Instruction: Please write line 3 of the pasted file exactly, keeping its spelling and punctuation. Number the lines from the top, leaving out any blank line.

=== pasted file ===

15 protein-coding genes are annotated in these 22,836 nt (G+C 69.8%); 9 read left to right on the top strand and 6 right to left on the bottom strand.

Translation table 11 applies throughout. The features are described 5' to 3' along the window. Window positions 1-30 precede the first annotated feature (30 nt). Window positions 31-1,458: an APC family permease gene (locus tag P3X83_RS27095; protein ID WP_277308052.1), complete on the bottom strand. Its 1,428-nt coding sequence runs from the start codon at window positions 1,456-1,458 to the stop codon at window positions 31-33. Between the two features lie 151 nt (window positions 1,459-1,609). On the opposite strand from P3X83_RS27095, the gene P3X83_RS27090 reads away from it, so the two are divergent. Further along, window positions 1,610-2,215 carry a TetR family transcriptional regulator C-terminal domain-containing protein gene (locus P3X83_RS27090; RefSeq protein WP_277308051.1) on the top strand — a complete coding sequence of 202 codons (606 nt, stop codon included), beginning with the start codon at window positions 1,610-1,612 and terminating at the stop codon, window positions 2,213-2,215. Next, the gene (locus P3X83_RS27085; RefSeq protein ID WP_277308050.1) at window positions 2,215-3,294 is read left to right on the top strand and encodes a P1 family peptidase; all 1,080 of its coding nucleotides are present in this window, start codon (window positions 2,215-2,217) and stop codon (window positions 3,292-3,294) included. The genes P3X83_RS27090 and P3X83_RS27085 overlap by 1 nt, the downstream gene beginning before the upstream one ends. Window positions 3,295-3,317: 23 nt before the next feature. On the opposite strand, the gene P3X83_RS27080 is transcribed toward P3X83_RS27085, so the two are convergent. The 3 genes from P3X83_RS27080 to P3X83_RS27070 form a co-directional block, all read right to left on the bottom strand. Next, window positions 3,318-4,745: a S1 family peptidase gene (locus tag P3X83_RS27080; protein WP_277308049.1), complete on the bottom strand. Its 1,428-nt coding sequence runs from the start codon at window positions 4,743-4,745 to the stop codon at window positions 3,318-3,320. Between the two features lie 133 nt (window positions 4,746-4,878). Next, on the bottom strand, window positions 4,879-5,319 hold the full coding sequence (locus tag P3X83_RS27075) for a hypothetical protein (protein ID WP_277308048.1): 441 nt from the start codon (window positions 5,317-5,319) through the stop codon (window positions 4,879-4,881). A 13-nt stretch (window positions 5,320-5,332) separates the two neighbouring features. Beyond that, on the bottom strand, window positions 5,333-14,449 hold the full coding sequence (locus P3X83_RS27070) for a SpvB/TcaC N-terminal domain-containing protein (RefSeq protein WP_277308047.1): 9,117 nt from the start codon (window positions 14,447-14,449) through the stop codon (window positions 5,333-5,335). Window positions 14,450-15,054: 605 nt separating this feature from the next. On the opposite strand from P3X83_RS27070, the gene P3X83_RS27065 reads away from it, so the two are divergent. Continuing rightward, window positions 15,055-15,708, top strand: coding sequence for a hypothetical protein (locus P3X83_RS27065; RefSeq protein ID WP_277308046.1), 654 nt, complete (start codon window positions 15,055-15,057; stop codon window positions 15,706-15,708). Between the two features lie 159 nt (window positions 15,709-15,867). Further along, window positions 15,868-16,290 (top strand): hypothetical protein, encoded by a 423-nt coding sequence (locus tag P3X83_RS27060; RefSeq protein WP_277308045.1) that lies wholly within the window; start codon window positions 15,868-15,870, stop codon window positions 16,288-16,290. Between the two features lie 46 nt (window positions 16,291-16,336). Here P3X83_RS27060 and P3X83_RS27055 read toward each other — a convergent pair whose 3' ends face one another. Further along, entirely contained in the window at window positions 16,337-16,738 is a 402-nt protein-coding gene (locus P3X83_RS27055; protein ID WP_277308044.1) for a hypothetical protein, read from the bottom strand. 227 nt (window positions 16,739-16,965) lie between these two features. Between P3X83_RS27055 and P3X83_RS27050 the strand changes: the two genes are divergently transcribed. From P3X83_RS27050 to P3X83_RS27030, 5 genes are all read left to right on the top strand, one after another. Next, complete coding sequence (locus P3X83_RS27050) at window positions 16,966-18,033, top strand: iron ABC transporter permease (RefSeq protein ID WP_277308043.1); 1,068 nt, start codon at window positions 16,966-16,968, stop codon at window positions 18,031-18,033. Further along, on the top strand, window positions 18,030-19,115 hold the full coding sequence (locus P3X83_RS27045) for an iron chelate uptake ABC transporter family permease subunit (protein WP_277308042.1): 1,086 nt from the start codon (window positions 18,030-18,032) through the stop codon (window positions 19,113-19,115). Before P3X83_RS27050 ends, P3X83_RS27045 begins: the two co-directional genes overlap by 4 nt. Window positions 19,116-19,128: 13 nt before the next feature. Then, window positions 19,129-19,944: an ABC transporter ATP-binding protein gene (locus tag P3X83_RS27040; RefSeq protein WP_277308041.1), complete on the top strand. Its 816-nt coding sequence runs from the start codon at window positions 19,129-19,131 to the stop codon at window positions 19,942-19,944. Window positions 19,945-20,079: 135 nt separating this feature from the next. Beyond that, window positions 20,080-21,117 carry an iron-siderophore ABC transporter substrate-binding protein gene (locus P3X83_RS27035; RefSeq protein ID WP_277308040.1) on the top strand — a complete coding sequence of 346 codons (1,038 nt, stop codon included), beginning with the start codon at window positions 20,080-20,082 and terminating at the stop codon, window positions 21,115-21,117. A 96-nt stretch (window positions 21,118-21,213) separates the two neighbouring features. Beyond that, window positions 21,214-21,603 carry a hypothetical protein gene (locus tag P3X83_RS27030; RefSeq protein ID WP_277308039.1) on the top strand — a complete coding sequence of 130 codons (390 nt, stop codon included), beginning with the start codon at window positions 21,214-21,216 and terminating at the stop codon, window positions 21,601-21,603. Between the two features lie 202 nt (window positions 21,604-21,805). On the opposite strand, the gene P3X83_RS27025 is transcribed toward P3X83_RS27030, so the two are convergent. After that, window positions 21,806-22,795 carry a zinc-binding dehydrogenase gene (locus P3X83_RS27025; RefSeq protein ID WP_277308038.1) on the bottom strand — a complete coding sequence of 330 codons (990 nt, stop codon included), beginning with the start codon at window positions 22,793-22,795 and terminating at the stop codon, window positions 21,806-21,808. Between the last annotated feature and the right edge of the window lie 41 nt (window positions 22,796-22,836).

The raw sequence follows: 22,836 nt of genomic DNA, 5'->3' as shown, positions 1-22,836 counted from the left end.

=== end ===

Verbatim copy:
The raw sequence follows: 22,836 nt of genomic DNA, 5'->3' as shown, positions 1-22,836 counted from the left end.